Greenpeace Inc. has filed a federal-court lawsuit against coatings chemical makers Dow Chemical Co. and Sasol North America Inc., accusing the companies and their public-relations firms of sanctioning illegal surveillance, document theft and other unlawful acts of to infiltrate and muzzle the environmental group.
The action, filed Monday (Nov. 29) in U.S. District Court in Washington DC, accuses the chemical companies, PR companies Ketchum Inc. (now a subsidiary of Omnicom Group Inc.) and Dezenhall Resources Ltd., as well as a now-defunct security firm and its former executives of engaging in “a pattern and practice of clandestine and unlawful activities that has included misappropriation and theft of confidential information and trade secrets, unlawful surveillance, misuse of law enforcement personnel and, in all likelihood, unlawful breaking and entering into Greenpeace offices and other locations.”
The actions, detailed at length in the 57-page suit, are alleged to have occurred between 1998 and 2000, when Greenpeace’s activities included campaigns targeting the practices or products of the chemical companies.
The goal, the suit alleges, was “to secure confidential information about, and potentially disrupt, the efforts of Greenpeace and other nonprofit organizations and individuals to expose and inform the public and regulators about the chemical companies’ activities that were damaging to the environment.”
Greenpeace accused the chemical companies of paying “other members of the conspiracy, including a private security firm (Beckett Brown International) that employed the individual defendants, for confidential information unlawfully obtained from Greenpeace.”
BBI was established in 1995 and staffed by former Secret Service and Central Intelligence Agency employees, the suit says. BBI was renamed S2i in 2000 and dissolved in 2001.
Spokesmen for Dow, Ketchum and Dezenhall have declined in published reports to comment on the suit.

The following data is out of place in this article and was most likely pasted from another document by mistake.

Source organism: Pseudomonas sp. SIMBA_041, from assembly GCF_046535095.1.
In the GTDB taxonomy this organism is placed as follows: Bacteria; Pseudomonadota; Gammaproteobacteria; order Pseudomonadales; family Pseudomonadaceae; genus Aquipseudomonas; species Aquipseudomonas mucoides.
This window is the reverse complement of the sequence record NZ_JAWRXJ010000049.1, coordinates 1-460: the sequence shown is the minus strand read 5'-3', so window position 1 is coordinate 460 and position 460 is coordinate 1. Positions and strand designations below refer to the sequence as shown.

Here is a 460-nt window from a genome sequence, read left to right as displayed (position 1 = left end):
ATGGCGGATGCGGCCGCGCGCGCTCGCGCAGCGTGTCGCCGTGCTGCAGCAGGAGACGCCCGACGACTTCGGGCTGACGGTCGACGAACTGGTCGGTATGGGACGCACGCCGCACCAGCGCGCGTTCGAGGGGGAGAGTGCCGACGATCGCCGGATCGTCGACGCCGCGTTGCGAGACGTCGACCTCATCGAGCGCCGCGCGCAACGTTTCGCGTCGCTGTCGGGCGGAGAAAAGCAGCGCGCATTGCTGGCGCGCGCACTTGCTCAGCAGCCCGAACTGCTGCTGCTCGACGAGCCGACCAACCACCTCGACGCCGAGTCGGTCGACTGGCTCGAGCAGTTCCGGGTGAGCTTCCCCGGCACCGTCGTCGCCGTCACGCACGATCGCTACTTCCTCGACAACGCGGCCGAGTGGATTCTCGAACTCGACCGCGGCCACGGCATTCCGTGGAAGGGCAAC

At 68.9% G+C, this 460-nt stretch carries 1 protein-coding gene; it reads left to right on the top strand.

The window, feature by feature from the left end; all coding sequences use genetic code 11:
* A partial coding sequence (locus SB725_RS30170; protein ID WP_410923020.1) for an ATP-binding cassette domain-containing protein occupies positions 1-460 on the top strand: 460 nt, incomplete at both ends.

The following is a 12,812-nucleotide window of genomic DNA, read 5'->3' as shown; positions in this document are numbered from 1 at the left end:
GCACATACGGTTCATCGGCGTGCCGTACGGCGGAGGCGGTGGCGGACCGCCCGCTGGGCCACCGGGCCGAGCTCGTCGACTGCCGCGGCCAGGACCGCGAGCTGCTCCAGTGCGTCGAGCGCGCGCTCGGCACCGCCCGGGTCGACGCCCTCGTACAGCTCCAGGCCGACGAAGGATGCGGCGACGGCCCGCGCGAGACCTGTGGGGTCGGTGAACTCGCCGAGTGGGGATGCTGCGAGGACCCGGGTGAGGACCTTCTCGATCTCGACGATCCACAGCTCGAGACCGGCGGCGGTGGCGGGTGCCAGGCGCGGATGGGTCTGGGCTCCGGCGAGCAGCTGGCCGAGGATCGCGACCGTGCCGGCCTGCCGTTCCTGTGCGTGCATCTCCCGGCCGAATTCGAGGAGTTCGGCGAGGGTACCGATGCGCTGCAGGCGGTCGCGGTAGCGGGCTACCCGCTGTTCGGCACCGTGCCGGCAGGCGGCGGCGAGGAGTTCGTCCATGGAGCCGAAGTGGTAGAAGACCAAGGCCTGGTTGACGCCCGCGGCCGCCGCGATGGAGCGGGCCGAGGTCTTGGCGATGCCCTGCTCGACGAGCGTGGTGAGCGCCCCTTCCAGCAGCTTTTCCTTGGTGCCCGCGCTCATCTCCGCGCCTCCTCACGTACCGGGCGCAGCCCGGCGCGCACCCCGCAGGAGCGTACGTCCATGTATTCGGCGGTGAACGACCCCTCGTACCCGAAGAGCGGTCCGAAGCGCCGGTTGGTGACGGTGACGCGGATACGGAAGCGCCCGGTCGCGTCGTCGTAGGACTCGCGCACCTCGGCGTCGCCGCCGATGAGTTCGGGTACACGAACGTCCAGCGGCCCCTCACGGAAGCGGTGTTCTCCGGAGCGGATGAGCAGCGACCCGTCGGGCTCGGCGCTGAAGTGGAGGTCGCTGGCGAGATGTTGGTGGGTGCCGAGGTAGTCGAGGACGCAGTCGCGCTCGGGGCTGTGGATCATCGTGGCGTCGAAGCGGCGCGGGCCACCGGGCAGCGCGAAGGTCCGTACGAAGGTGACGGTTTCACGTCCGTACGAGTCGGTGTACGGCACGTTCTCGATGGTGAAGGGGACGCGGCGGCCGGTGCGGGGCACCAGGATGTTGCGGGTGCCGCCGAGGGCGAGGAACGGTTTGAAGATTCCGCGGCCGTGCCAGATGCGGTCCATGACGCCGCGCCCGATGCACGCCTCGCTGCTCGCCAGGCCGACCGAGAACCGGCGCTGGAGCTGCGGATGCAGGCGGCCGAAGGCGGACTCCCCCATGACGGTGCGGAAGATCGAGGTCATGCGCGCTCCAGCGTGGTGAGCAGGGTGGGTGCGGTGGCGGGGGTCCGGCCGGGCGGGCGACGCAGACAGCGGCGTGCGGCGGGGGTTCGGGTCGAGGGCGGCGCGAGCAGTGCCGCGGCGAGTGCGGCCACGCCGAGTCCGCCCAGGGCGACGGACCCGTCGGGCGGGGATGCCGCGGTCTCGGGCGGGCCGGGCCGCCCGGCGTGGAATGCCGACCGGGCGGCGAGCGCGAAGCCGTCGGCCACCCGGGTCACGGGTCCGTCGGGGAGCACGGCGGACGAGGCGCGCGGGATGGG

A spokeswoman for Sasol issued this statement Tuesday: “Sasol North America is in the process of analyzing the complaint filed by Greenpeace on 29 November 2010. The alleged behavior of espionage relates to a time period more than ten years ago. At that time, the company was named CONDEA Vista Inc. and not owned by Sasol. Sasol acquired CONDEA Vista as a part of the worldwide CONDEA business in March 2001.”
‘Hundreds of Thousands of Dollars’
The allegations stem from an April 2008 article in the magazine Mother Jones, alleging corporate spying by BBI and detailing documentation by a former BBI investor—documents that allegedly included some stolen from Greenpeace.
The Greenpeace suit alleges that beginning in 1998, the chemical companies paid BBI either directly or indirectly “hundreds of thousands of dollars for engaging in the conduct described herein” and, in turn, “received confidential information that had been misappropriated from Greenpeace through a variety of unlawful means….”
BBI records, the suit alleges, identify Greenpeace as a “target” and show that the firm “spent hundreds of hours collecting and analyzing information from Greenpeace,” including information gained through “surreptitious and deceitful methods of data collection….”
Documents and Records
The suit says that the BBI executives conducted more than 120 instances of various efforts to obtain internal documents at Greenpeace’s offices, including 55 occasions aided by an off-duty District of Columbia police officer.
Greenpeace says it has recovered more than 1,000 pages of its own internal documents from BBI’s files—the vast majority of them “in pristine condition,” suggesting, Greenpeace says, that they were taken not from trash dumpsters but from recycling receptacles and/or from inside Greenpeace’s office.
BBI was also found to have confidential security codes and “highly confidential Greenpeace records” that “could only have been secured from Greenpeace’s offices,” the suit says.
The suit says the defendants sent a consultant to Greenpeace’s offices “masquerading as a prospective campaign volunteer,” with the intention of casing the office.
It alleges illegal surveillance of a Greenpeace employee and a public relations firm tied to Greenpeace; it also alleges theft of internal documents from the PR firm. All of these activities were spelled out in regular briefings to the chemical companies and/or their PR firms, the suit says.
The suit alleges trespass, invasion of privacy by intrusion, racketeering and other unlawful activities.